Why are we behaving like this? First, I think it’s because we haven’t emotionally acknowledged the international, spiritual, cultural, economic and ecological significance of the Springs Heartland of Planet Earth—the greatest concentration of freshwater springs in the world. Second, it’s because—in a classic example of “the tragedy of the commons”— individuals, elected representatives, and government agency heads have failed to make the difficult decisions required to keep our waters healthy. Third, it’s because we’re ignoring the fact that nitrate pollution in the springs is warning us of looming public health threats to our drinking water supply.
That’s the bad news.
The good news is that we can choose to change both our behavior and our culture.
Culture change happens in a myriad of ways, some “top down,” some “bottom up,” and others in combination. Top-down change requires visionary leadership that motivates people to adjust their behavior and/or enacts laws with stiff penalties for not doing so. Bottom-up change happens when people decide on their own to make individual changes that influence others and, eventually, the whole culture.
Given the lack of state-level water protection that has brought the Ichetucknee to its current murky condition, I think we the people must lead the revolution in the ways we are living with water if we want to save our springs. Luckily, Gainesville writer Cynthia Barnett has provided us with a way forward in her guidelines for a Florida water ethic.
Barnett’s guidelines grew out of her book, Blue Revolution:  Unmaking America’s Water Crisis, and are featured in the Ichetucknee Alliance’s display on view through August 27 at the Smithsonian’s Water/Ways exhibition in High Springs. According to Barnett, a Florida water ethic requires that: (1) Floridians value water, from appreciating local streams to being willing to pay an appropriate price for water; (2) We work together to pollute less and use less; (3) We try to keep water local in order to avoid the financial, environmental and energy costs of long-distance transfers; (4) We avoid the two big mistakes of our history:  over-tapping our natural supplies and over-relying on the costliest fixes that bring unintended consequences to future generations; and (5) We leave water in nature—in aquifers, wetlands and rivers—so that our children and grandchildren, with benefit of time and evolving knowledge, can make their own decisions about water.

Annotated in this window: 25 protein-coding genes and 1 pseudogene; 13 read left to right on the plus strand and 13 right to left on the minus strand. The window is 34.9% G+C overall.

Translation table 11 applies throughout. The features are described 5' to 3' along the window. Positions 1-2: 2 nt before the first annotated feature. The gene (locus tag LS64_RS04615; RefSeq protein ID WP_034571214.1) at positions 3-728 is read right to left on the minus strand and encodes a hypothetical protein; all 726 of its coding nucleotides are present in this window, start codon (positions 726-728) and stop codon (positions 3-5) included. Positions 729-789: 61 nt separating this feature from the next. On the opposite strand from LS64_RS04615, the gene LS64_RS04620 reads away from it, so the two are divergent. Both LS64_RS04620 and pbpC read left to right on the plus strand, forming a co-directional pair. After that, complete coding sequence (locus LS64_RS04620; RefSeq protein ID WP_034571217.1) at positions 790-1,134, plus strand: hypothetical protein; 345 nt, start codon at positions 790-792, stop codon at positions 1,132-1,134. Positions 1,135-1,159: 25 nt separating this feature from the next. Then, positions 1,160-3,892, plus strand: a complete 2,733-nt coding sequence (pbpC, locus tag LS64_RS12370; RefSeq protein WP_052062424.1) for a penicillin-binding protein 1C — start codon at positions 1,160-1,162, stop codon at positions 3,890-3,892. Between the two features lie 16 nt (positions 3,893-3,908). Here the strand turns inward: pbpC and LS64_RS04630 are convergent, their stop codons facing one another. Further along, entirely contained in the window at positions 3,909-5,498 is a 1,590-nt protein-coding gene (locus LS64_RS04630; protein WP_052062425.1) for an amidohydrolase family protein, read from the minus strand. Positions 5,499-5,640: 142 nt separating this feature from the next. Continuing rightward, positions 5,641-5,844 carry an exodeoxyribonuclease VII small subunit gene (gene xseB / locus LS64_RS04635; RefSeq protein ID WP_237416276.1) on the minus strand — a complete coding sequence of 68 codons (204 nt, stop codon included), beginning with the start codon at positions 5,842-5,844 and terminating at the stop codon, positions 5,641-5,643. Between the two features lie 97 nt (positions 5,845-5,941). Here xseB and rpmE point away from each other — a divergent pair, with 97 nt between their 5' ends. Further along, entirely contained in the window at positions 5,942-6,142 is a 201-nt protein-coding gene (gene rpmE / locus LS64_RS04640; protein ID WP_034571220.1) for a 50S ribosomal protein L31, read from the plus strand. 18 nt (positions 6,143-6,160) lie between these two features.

What can you do to promote this water ethic? Visit your local water body regularly and notice how it changes over time. Educate yourself about our water problems. Talk to your families, friends, co-workers and congregations. Contact your local water organization and learn how you can help by using your best talent—what you love to do—to support the work of that group. Attend and speak up at meetings of agencies that set or enforce public water policy. Communicate your concerns to your elected representatives. Know that elections are important. Vote wisely! Vote for people who are willing to make tough decisions and who will champion a new Florida water ethic.
Remember that silence indicates agreement with the status quo. If enough of us act, we can change our culture and save our springs.

To Learn More

Changes in the Ichetucknee

See the restoration plan prepared by the Howard T. Odum Florida Springs Institute:

Tragedy of the Commons

This term describes what happens when people choose or are permitted to satisfy their personal economic desires in ways that damage a shared public resource, to the extent that the resource then becomes unavailable to some or all of the people who need it. See: